The thieves are back
‘It’s terrible to be violated like that’
A calm February night in Groningen. From the city centre, Elisa cycles in the direction of her boyfriend’s house. She passes the McDonalds Westerhaven, where she notices a man with a dark hood on his head getting on an old, white omafiets. She has an uneasy feeling about it, but shrugs it off and continues on her way.
She crosses the Abel Tasman bridge and cycles along the Van Heemskerckstraat. The man on the white bike is still cycling behind her. She’s almost at her boyfriend’s. Then, she hears the bike accelerating behind her. She sticks out her arm to indicate and starts to turn left. The hooded man drives into her from the side at full speed.
As she falls, the man snatches Elisa’s blue shoulder bag, which is slung over her left shoulder. She looks up in shock to see the hooded man riding away on his bike. Her wallet, Canon camera, her favourite clothes – all gone. Her bike lies crippled on the ground and her shoulder and leg hurt.
‘I called my boyfriend and started to cry’, the Dutch UCG student recalls. ‘I hardly slept that night.’ Since then, Elisa has felt more anxious about going outside after dark and doesn’t cycle alone at night anymore. The police haven’t been able to apprehend the robber and that worries her.
Her friends were just as stunned as she was when she told them what had happened. ‘In Groningen?’ was a common reaction. ‘I also didn’t think something like that would happen to me in my small student town’, Elisa admits.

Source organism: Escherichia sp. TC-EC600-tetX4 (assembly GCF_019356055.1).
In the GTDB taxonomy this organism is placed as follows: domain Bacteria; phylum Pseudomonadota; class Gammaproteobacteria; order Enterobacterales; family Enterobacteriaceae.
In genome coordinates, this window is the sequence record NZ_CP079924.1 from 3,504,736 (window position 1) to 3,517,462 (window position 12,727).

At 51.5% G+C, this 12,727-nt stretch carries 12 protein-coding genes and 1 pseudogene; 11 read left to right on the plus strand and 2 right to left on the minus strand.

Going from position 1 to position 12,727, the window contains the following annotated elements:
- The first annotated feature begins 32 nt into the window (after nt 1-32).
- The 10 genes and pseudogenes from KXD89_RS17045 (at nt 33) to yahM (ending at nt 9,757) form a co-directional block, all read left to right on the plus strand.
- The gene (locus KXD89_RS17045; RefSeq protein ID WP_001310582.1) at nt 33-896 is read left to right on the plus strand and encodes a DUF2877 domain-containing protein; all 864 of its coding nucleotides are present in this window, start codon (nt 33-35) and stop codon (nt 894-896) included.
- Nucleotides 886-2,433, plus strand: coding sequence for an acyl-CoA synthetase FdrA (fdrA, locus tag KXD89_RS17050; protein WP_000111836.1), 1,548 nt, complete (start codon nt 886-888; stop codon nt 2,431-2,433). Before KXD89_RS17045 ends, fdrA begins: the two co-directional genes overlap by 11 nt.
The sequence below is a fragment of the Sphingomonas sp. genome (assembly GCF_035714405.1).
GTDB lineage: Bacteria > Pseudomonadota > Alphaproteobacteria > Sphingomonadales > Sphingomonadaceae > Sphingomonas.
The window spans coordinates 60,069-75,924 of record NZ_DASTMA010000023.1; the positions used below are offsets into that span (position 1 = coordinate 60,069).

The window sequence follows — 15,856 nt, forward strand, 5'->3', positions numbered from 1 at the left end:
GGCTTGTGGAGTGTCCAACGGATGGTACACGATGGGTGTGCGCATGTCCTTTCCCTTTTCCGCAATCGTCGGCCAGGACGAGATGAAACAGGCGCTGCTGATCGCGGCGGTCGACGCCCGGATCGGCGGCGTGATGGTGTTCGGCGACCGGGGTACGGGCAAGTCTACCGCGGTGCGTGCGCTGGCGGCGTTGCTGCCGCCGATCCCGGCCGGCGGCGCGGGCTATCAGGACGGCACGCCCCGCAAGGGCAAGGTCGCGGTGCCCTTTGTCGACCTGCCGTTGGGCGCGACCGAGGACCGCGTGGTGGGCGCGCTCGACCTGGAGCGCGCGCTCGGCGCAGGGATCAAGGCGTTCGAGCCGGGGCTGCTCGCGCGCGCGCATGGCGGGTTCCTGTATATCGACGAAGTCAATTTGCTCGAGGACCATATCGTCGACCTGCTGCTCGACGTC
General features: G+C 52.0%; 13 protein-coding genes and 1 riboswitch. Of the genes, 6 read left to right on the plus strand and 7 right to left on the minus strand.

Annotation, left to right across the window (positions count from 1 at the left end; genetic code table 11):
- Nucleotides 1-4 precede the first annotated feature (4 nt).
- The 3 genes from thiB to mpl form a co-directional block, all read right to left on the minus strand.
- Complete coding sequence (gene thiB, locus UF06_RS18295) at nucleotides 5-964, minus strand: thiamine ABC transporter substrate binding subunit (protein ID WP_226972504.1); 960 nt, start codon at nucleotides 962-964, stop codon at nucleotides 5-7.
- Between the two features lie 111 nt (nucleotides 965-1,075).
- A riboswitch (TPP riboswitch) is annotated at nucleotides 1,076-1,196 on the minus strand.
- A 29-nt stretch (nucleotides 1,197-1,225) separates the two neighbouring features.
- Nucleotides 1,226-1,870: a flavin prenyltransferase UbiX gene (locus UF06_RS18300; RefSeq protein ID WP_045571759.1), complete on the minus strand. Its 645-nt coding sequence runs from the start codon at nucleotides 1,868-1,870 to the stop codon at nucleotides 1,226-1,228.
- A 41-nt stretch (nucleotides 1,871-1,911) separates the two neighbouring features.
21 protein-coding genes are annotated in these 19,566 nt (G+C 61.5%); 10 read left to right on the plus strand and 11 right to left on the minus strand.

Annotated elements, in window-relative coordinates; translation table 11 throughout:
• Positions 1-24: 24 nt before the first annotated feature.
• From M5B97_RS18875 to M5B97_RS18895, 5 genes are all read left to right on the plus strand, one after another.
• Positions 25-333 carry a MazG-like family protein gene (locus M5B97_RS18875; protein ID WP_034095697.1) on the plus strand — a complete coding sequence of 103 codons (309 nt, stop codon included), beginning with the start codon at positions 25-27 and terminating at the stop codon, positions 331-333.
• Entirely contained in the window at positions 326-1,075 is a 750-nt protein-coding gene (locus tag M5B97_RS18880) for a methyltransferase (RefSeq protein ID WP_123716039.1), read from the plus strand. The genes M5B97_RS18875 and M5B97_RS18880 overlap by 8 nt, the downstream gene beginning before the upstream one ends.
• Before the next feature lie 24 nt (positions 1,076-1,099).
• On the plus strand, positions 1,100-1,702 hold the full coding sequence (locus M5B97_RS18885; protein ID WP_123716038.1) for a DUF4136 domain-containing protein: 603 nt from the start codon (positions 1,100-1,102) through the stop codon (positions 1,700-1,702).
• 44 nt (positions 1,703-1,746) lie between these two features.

I didn’t think something like that would happen in my small student town
That’s not strange, because during the Covid years, there was notably less crime. Compared to 2019, the number of felonies went down by 13 percent during 2020 and 2021, meaning students who came to the city after early 2020 experienced Groningen as a relatively low-crime zone. Now that petty crime numbers are at the pre-pandemic level again, they are unpleasantly surprised.
Although crime rates in Groningen are significantly lower than ten years ago – and there are fewer cases of theft, burglary, and robbery than in many other of the bigger cities in the Netherlands – it negatively outperforms the Dutch average and has done so since 2012. The total number of crimes in Groningen in the first quarter of this year, for example, stood at 153.29 per 10,000 citizens, compared to 112.54 in the whole of the Netherlands.
Pick-pocketing has been especially on the rise in Groningen recently. In the first quarter, 120 cases were recorded, which means that a little over five people out of every 10,000 citizens were victimised. In the whole of the Netherlands, that number stood at 1.77 out of 10,000.
Media student Lynn Grünhagen was one of the victims: her phone and ID were stolen from her bag in nightclub Oost. When she was able to check her phone’s location in the morning, she discovered it was at a refugee home in Assen. She didn’t manage to get it back, though: her phone ended up in Morocco.
The police didn’t seem to feel like doing much about it
The Dutch police’s lack of action frustrated her. Since the ID that had been stolen was German, she reported the theft to both the Dutch and the German police. ‘The Germans were very helpful and advised me on how to handle the Dutch police, because they didn’t seem to feel like doing much about it.’ She felt very much left alone, she says. ‘That made me very mad. The police seem to be happy to charge you for drinking in public, but when you actually need help, they close their eyes.’